Like those of you who are reading this, I’m a big fan of reading other people’s blogs for all of the traditional reasons:

  • Entertainment
  • Learning something new about a topic that I don’t know much about
  • Having my opinions or thoughts challenged about something
  • …and more

Of course, we all have our preferences for what and who we like to read, but I think that we also have our preferences for the types of topics that we like to read.

Case in point: One of the things that I enjoy reading the most is from people who offer opinions that challenge my own because it gives me food for thought to re-evaluate my own position on any given topic.

Sometime, I end up conceding a point; other times, I end up reaffirming my stance on a position. The thing is, I end up taking a significant amount of time to mull things over, so I rarely end up commenting on the post as soon as I read it.

Then, when I am ready to comment, it’s often too late and the time for the discussion has passed. Sure, sometimes I go back and leave a comment, sometimes I’ll chat with the person on Twitter, and sometimes, I’ll respond in a blog post.

On Referral Fees

A couple of weeks ago, I read an article entitled I Don’t Ask For Referral Fees written by a fellow developer whom I greatly respect.

As I mentioned above, this particular post ended up giving me a lot of food for thought primarily for two reasons:

  1. I’ve taken referral fees from sharing work with others.
  2. I’ve given referral fees from receiving work from others.

Obviously, reading another’s opinion that’s in contrast to my own lends itself to my re-evaluating my own position.

To that end, I mentioned to Curtis that I’d like to respond to his post, but do so – respectfully, of couse – on my own site where I’d have more time.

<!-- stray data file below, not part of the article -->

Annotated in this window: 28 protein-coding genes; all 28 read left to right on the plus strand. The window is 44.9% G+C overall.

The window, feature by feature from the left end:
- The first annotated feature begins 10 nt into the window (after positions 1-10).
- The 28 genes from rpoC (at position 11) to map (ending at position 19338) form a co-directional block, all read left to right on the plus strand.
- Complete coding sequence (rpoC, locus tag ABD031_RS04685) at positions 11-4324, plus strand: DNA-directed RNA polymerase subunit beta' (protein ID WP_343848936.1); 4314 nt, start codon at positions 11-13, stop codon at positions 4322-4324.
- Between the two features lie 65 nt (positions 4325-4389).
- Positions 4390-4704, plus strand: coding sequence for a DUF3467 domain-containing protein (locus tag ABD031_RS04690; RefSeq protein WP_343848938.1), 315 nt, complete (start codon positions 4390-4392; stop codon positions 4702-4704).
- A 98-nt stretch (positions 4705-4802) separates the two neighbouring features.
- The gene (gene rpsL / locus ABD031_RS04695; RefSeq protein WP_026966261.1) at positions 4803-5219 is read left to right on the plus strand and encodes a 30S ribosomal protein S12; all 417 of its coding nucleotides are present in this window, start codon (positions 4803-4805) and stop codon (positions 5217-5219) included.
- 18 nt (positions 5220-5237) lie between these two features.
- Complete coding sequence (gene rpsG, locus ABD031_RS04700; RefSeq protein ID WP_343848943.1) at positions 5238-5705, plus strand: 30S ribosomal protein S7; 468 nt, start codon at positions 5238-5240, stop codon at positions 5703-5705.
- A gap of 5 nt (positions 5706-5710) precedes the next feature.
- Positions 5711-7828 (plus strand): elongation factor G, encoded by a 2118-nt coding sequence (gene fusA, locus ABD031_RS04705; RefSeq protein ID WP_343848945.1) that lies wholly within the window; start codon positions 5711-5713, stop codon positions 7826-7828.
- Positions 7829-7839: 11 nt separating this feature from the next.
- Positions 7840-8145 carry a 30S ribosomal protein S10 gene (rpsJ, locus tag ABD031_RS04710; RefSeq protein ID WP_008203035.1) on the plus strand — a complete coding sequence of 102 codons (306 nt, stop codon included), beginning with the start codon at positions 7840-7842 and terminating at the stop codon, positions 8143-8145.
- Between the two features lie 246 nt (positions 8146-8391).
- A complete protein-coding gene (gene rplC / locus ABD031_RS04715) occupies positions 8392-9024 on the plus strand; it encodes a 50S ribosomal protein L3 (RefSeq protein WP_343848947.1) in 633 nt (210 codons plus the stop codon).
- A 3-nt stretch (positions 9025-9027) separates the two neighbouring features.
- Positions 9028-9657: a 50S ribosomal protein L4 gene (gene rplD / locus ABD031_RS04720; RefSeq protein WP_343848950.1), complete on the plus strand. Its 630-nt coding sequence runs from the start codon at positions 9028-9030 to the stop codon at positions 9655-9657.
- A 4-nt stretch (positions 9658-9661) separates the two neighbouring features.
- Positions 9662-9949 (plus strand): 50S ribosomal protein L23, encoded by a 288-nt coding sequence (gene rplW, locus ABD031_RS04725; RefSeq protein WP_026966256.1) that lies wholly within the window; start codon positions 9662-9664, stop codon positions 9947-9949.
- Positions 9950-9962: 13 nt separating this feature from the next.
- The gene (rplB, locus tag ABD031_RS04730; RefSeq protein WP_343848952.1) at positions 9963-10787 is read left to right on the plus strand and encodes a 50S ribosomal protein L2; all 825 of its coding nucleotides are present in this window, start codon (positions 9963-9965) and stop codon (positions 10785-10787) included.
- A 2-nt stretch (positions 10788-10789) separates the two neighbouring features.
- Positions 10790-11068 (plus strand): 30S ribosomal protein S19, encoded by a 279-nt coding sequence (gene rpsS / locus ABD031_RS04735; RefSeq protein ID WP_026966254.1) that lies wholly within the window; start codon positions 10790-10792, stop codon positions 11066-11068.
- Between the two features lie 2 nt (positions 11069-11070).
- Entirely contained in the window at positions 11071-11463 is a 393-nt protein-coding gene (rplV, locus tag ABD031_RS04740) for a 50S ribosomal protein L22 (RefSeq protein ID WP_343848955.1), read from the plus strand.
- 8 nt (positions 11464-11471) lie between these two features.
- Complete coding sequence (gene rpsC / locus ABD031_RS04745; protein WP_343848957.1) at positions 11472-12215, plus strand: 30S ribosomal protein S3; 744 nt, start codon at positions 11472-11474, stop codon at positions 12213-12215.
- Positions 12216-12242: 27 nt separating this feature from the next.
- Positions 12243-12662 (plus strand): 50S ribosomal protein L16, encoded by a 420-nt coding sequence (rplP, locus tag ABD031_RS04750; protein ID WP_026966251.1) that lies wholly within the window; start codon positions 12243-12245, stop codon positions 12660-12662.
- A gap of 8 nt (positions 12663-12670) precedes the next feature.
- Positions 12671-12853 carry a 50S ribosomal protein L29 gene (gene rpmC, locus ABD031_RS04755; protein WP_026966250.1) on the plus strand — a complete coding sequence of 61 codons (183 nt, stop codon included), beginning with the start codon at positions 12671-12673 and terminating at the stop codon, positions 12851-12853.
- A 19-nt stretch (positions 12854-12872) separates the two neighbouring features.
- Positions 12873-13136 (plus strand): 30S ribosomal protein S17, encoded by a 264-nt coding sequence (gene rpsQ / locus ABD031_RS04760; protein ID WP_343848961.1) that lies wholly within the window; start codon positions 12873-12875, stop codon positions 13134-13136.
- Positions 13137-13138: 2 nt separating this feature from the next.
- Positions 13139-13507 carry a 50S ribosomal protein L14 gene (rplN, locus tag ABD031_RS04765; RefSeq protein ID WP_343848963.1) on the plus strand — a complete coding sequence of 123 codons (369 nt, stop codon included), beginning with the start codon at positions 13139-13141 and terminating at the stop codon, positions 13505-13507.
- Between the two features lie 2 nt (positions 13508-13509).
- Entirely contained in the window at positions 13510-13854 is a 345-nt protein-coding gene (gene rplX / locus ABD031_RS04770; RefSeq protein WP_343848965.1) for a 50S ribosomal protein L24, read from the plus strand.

I Don’t Ask For Referral Fees

In his original post, Curtis summarizes his stance in the following:

I never ask for referral fees first because it feels super odd to me. I’ve got work I just can’t do. I’m going to have to say no to it anyway, but because I’m sending it to you I want money.

Wait, read that again. I couldn’t have done the work anyway. Either I was too busy, or it was just not something I could tackle. So I wasn’t going to make money off the project, but now through some magic I feel that I deserve 10% of a contract I can’t do?

That just don’t seem like sound logic to me.

This is the part of the article that stuck with me the longest primarily because there have been times where I have sent other people work and accepted a commission for doing so.

So there’s the rub.

But why?

In complete honesty, it’s because it made me re-evaluate my decisions as to why I have not only given others a commission for passing me work (and felt okay with it), but also why I have requested a commission for passing on work (and felt okay with it).

Simply put, it challenged me to determine the logic behind it.

A good exercise, right?

Accepting Referral Fees